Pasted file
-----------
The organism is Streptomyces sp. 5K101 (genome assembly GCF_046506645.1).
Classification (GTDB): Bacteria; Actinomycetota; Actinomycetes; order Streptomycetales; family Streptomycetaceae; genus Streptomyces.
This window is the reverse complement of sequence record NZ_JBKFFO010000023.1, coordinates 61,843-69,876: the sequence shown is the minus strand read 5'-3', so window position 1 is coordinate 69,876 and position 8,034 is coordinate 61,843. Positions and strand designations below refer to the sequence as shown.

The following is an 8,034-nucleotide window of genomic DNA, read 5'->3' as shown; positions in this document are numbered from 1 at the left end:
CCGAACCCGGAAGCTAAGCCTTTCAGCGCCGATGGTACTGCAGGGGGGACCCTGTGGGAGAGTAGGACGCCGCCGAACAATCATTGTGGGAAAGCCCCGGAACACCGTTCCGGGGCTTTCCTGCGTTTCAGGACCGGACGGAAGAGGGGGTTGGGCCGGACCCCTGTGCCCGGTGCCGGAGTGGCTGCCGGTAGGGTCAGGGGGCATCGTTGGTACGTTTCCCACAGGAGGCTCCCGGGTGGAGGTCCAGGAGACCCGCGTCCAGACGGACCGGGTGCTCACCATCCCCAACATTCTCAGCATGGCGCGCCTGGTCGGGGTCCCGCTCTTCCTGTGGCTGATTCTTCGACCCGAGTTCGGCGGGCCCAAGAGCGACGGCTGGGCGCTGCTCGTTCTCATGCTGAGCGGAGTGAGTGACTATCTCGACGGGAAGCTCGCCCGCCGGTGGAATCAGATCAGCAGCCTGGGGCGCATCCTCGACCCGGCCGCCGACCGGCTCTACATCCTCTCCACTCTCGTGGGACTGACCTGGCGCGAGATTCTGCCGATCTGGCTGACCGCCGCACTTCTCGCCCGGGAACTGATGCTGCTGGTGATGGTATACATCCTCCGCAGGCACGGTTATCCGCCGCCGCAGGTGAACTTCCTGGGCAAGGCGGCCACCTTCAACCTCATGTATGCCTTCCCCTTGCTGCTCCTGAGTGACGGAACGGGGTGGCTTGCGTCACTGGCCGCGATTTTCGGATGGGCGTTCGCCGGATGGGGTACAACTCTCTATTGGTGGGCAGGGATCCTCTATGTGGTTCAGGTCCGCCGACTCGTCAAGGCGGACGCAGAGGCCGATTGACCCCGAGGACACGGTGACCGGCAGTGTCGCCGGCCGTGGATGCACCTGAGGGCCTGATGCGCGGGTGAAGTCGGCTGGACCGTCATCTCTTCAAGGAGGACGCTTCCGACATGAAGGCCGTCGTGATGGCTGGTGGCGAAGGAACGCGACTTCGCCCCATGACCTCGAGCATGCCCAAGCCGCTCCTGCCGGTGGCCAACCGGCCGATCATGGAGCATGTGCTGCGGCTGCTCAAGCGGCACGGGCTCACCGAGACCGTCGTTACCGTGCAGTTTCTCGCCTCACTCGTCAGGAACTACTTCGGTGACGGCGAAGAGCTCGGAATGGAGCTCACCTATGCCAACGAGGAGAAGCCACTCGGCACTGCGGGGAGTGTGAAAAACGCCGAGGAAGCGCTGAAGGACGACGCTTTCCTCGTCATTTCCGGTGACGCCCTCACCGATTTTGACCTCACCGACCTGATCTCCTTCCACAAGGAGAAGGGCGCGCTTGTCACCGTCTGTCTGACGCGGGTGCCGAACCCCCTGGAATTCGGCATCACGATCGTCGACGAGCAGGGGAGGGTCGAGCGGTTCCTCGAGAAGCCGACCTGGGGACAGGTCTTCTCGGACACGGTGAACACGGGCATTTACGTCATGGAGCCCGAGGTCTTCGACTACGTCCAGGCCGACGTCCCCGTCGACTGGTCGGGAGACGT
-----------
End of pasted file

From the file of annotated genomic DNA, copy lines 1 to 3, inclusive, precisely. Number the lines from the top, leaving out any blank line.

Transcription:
The organism is Streptomyces sp. 5K101 (genome assembly GCF_046506645.1).
Classification (GTDB): Bacteria; Actinomycetota; Actinomycetes; order Streptomycetales; family Streptomycetaceae; genus Streptomyces.
This window is the reverse complement of sequence record NZ_JBKFFO010000023.1, coordinates 61,843-69,876: the sequence shown is the minus strand read 5'-3', so window position 1 is coordinate 69,876 and position 8,034 is coordinate 61,843. Positions and strand designations below refer to the sequence as shown.